This scene isn't perhaps as outrageous or as provocative as the Python scene, but it's beautifully blasphemous in its own way. It's worth noting also that, later in the episode, Larry takes the nail and uses it to hang a mezuzah to the door before his own father's arrival.

And on that note ... Happy Easter to all torpedophiles. 


In a letter to the mathematician and philosopher Jean le Rond d'Alembert (28 November 1762), Voltaire famously wrote: Quoi que vous fassiez, écrasez l'infâme, et aimez qui vous aime. Those interested in Voltaire's correspondence can visit Oxford University's Voltaire Foundation: click here.   

Nietzsche, The Anti-Christ, trans. R. J. Hollingdale, (Penguin Books, 1990), section 62.

Click here for the end scene from Monty Python's Life of Brian (dir. Terry Jones, 1979). The song, 'Always Look on the Bright Side of Life', can be found on the film soundtrack album released by Warner Bros. Records (1979).  

Click here for the scene transcribed above from 'The Christ Nail' (S5/E3), Curb Your Enthusiasm, written by Larry David,  dir. by Robert B. Weide, (2005). 

Finally, for the 2013 version of Easter with the Anti-Christ, click here

16 Apr 2019

Believe in the Ruins: Reflections of a Gargoyle on the Great Fire of Notre-Dame de Paris

croire aux ruines ...


It's a shame that the fire at Notre-Dame only destroyed the roof and spire, leaving the towers and most of the building still standing. It would have been better for the people of France - better for all of us - if the whole thing had been razed to the ground.

I say this not as some kind of cultural barbarian or iconoclast, nor simply to be provocative; but, rather, as someone in agreement with D. H. Lawrence, who writes in one of his Etruscan sketches:

"We have reached the stage where we are weary of huge stone erections, and we begin to realise that it is  better to keep life fluid and changing, than try to hold it fast down in heavy monuments. Burdens on the face of the earth, are man's ponderous erections."

Like Lawrence, I love to see small wooden temples, that are unimposing and evanescent as flowers. Buildings - particularly religious buildings - should aim to be modest and charming rather than grand and impressive, preserving the natural humour of life: "And that is a task surely more worthy, and even much more difficult in the long run, than conquering the world or sacrificing the self or saving the immortal soul."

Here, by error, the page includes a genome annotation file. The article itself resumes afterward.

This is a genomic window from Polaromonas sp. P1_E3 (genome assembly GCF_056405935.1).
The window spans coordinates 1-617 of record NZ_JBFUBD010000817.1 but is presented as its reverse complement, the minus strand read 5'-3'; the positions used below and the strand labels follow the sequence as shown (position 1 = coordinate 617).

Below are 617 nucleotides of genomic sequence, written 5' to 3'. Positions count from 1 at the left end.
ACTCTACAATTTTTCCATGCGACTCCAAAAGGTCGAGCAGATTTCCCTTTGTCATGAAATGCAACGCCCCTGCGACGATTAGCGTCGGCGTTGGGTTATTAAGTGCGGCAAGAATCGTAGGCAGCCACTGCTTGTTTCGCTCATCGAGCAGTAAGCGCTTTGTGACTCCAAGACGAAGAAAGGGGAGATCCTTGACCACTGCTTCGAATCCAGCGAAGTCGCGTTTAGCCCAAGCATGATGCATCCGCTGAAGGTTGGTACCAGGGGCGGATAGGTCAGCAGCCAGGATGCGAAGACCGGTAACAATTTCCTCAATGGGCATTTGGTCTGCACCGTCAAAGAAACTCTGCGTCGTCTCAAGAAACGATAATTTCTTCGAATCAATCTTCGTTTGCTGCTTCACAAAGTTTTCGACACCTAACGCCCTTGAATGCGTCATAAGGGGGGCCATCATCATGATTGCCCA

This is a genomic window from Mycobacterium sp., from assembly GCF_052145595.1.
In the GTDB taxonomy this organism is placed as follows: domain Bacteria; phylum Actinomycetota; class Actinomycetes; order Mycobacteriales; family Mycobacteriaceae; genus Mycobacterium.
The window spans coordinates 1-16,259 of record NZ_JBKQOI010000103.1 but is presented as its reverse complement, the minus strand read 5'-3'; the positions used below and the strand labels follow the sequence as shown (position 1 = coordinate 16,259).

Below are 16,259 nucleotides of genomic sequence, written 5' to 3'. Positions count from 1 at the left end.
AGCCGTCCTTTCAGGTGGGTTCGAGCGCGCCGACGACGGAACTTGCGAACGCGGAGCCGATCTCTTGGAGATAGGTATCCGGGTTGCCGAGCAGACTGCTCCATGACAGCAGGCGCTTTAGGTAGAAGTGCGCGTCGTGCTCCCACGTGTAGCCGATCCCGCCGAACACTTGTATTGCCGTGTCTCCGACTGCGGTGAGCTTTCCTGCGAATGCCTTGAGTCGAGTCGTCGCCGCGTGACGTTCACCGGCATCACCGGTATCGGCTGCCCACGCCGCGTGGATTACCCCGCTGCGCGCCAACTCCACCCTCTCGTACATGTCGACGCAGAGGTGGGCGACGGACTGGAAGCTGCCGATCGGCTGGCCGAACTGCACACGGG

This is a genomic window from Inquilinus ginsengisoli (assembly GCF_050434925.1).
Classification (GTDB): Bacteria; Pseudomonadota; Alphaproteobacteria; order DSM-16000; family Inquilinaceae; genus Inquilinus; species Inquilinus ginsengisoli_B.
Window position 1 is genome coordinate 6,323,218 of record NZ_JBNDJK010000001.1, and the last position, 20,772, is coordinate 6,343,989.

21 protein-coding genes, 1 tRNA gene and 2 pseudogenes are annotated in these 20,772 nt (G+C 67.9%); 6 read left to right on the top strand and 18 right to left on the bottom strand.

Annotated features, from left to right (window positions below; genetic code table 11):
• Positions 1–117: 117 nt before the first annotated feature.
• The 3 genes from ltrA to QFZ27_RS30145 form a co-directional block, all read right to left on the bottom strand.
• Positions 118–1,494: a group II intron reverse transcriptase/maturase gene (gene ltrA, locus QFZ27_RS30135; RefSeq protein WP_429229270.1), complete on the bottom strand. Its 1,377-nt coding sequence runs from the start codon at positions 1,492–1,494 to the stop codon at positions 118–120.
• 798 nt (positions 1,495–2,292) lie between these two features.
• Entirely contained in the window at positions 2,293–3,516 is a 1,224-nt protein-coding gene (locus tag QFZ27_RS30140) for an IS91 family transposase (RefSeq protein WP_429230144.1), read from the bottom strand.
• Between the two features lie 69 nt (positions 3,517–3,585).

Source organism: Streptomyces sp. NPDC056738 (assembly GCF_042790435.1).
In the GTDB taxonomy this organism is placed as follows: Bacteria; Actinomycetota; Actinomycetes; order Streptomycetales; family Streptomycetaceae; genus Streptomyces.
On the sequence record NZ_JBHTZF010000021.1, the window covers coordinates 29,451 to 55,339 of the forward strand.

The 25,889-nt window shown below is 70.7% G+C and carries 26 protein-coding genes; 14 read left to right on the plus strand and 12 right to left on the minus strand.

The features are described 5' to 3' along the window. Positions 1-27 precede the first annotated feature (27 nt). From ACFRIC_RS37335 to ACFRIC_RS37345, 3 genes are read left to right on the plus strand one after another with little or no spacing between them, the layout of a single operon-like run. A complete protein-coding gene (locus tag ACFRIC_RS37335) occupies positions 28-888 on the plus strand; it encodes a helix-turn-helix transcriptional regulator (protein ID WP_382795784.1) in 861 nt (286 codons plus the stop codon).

Lawrence continues:

"Why has mankind such a craving to be imposed upon! Why this lust after imposing creeds, imposing deeds, imposing buildings, imposing language, imposing works of art? The thing becomes an imposition and a weariness at last. Give us things that are alive and flexible, which won't last too long and become an obstruction and a weariness."

Even Notre-Dame, if we're honest, standing in Paris for centuries on end, had become a colossal dead weight - stuffed full of priceless treasures and cultural artefacts, but dead treasures and dead artefacts, belonging to another time, another people.

And one suspects that those who claim to revere the past and seek to preserve it - along with those billionaires and politicians who are now pledging obscene sums of cash to rebuild the cathedral (whilst continuing to ignore the deprivation in many parts of the city and its suburbs) - do so simply because they are unable ultimately to face up to the challenge of modernity to make it new.   


Lawrence, of course, was ambiguous (at best) on the question of cathedrals - from Lincoln to Milan - long before his trip to see the Etruscan tombs in 1927.

In The Rainbow, for example, his novel of 1915, Lawrence stages an amusing conflict between Anna Brangwen and her husband Will, in which she destroys his passion for Lincoln Cathedral with her own gargoyle philosophy ...

Will is physically excited by the cathedral and willingly allows himself to be transported by it to another world. But to Anna, it's merely a thing of the past and she rather resented his ecstasy, wishing he might curb his enthusiasm.